North Summit seniors have a holly jolly celebration
Nearly 30 seniors gathered around the fireplace at the North Summit Senior Center on Wednesday, quietly chatting among themselves as the cook, Jair Ramirez, prepared their holiday feast.
The Senior Center has been decked out for Christmas for most of the month. Ornament baskets and garland are strung throughout the center. A tree adorned with lights and Santa Claus ornaments stands in the lunch room, where tables are decorated with Santa Claus centerpieces and poinsettias.
Several women even wore red blouses or Christmas sweaters on Wednesday to mark the occasion. Around noon, the seniors lined up at the kitchen and piled their plates high with ham, mashed potatoes and gravy, and a medley of vegetables. As they ate, Kathy Chappell, a pianist, and her daughter, Paula Moore, a violinist, played Christmas tunes. Chappell’s father, Donald Judd, regularly attends the center.
Kay Jones, president of the North Summit Senior Center, said some of the seniors don’t have family in the area so the holiday celebration is especially significant for them. Then she said there are others, who don’t regularly attend but are welcomed just the same.
“We have a lot of widows that come here and other members that are just wanting to get out of the house,” she said.
For the last couple of weeks, Summit County’s senior centers have hosted holiday-inspired lunches and various outings to help the seniors ring in the holidays. On Wednesday, South Summit’s seniors traveled to Salt Lake City to view Christmas lights. Earlier in the week, they attended a holiday lunch, which included a visit from Santa Claus as they played games and sang carols.
Park City’s center also had its Christmas dinner, where the tables were adorned with holiday décor, according to Heather Nalette, director of Summit County’s senior services. She said the group also likes to invite members to a special dinner outside of the senior center once the holidays have passed.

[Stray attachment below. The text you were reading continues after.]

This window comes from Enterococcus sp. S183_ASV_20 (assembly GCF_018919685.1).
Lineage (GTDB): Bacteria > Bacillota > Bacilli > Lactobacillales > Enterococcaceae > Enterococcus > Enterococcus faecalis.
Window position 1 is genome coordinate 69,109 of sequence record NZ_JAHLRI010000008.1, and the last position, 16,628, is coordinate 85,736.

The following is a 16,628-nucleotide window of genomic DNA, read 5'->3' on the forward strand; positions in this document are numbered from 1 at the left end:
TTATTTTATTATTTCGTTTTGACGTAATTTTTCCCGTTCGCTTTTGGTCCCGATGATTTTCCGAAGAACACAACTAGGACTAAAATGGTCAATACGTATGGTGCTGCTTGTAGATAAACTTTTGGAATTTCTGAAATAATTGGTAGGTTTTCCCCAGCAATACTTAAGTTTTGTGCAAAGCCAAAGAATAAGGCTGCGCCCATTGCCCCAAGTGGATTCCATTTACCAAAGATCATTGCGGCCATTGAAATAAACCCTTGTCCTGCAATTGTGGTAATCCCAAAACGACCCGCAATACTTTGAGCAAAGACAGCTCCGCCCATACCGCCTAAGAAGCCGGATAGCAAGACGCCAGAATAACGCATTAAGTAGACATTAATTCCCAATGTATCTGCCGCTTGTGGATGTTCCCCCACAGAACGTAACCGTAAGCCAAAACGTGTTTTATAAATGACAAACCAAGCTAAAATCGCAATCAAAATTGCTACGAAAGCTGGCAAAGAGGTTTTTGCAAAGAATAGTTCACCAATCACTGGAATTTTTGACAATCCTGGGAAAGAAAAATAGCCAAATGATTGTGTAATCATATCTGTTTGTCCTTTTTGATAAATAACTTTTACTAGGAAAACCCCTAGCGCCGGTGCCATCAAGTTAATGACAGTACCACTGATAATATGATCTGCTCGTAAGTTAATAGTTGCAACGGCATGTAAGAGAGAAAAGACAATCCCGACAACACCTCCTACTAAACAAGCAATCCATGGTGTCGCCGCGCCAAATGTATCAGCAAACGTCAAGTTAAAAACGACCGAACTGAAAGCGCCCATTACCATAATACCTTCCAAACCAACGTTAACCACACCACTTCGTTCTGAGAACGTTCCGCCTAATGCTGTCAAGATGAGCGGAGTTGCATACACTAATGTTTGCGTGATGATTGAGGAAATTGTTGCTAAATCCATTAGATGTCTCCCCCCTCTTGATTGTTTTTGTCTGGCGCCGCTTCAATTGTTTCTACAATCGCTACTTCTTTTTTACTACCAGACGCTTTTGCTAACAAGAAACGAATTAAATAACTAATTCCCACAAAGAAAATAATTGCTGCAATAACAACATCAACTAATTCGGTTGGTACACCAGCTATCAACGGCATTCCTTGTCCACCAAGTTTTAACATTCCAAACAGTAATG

“Some of our attendees are transplants, they don’t have a lot, if any, family nearby, and the senior center becomes their family,” she said. “Spending time with family during the holiday season is so important. Many of our attendees for so long took care of their family holiday dinners for years, they did all they could to make it extra special for their families and friends. The holiday season gives us an opportunity to return the favor, show each of them how much they mean to us and take that opportunity to provide something a little extra special to such a wonderful group of people.”
Nalette said the senior centers’ hours will vary during the holidays. The South Summit Senior Center will have lunch on Dec. 28 and will return to its normal hours on Jan. 4. The Park City Senior Center will be closed the entire week of Dec. 25 to Dec. 29. It will reopen on Jan. 4. The North Summit Senior Center will be open during its normal hours on Wednesdays and Fridays next week, with lunches returning on Jan. 4.
While Santa Claus and gifts were noticeably absent from the North Summit holiday celebration Wednesday, Jones said it is because the members choose to do something more altruistic instead. Each year, they hold a clothing drive for different charity organizations.
“We usually pick a charity to donate to and then we have lunch,” she said. “We don’t give gifts anymore for Christmas because when you get to our age, we don’t really need anything. In January we take all of our members out to a sit-down restaurant and that’s the club’s gift to them. We’d rather eat. That’s what we love to do.”
As Christmas music played in the background on Wednesday, the seniors continued their quiet conversations over their meals, applauding each time a song ended.
“We like our holiday lunch,” Jones said. “Our cook is so good and it’s just a nice way for us to get together and visit.”
Summit County and Park City’s elected leaders celebrated Earth Day by attending the signing of the Community Renewable Energy Act.